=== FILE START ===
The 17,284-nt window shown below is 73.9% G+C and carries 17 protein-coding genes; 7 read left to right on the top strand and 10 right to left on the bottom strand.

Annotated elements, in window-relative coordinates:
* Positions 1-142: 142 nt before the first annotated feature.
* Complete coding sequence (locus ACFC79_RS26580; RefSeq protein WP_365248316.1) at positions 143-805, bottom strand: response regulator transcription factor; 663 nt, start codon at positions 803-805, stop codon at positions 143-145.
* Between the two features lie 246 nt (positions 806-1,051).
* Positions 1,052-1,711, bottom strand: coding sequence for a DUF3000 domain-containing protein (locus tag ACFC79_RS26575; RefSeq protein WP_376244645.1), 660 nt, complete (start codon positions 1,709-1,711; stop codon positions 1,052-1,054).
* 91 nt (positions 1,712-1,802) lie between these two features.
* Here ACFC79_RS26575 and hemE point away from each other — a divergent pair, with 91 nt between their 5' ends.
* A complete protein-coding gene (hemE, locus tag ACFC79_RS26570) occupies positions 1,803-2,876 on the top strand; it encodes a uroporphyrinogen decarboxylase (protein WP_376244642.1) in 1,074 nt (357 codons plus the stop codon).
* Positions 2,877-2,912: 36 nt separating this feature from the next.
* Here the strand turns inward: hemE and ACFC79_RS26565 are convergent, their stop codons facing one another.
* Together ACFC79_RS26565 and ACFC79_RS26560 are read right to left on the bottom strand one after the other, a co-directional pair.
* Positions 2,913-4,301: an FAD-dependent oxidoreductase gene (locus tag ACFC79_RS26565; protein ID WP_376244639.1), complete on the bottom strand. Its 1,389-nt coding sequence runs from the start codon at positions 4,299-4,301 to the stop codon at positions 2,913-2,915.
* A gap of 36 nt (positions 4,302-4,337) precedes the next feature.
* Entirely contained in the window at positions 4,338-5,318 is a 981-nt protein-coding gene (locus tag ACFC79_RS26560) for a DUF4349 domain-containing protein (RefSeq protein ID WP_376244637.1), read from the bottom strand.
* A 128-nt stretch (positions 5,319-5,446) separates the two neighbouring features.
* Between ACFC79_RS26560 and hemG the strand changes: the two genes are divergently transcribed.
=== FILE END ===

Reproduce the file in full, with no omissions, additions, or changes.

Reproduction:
The 17,284-nt window shown below is 73.9% G+C and carries 17 protein-coding genes; 7 read left to right on the top strand and 10 right to left on the bottom strand.

Annotated elements, in window-relative coordinates:
* Positions 1-142: 142 nt before the first annotated feature.
* Complete coding sequence (locus ACFC79_RS26580; RefSeq protein WP_365248316.1) at positions 143-805, bottom strand: response regulator transcription factor; 663 nt, start codon at positions 803-805, stop codon at positions 143-145.
* Between the two features lie 246 nt (positions 806-1,051).
* Positions 1,052-1,711, bottom strand: coding sequence for a DUF3000 domain-containing protein (locus tag ACFC79_RS26575; RefSeq protein WP_376244645.1), 660 nt, complete (start codon positions 1,709-1,711; stop codon positions 1,052-1,054).
* 91 nt (positions 1,712-1,802) lie between these two features.
* Here ACFC79_RS26575 and hemE point away from each other — a divergent pair, with 91 nt between their 5' ends.
* A complete protein-coding gene (hemE, locus tag ACFC79_RS26570) occupies positions 1,803-2,876 on the top strand; it encodes a uroporphyrinogen decarboxylase (protein WP_376244642.1) in 1,074 nt (357 codons plus the stop codon).
* Positions 2,877-2,912: 36 nt separating this feature from the next.
* Here the strand turns inward: hemE and ACFC79_RS26565 are convergent, their stop codons facing one another.
* Together ACFC79_RS26565 and ACFC79_RS26560 are read right to left on the bottom strand one after the other, a co-directional pair.
* Positions 2,913-4,301: an FAD-dependent oxidoreductase gene (locus tag ACFC79_RS26565; protein ID WP_376244639.1), complete on the bottom strand. Its 1,389-nt coding sequence runs from the start codon at positions 4,299-4,301 to the stop codon at positions 2,913-2,915.
* A gap of 36 nt (positions 4,302-4,337) precedes the next feature.
* Entirely contained in the window at positions 4,338-5,318 is a 981-nt protein-coding gene (locus tag ACFC79_RS26560) for a DUF4349 domain-containing protein (RefSeq protein ID WP_376244637.1), read from the bottom strand.
* A 128-nt stretch (positions 5,319-5,446) separates the two neighbouring features.
* Between ACFC79_RS26560 and hemG the strand changes: the two genes are divergently transcribed.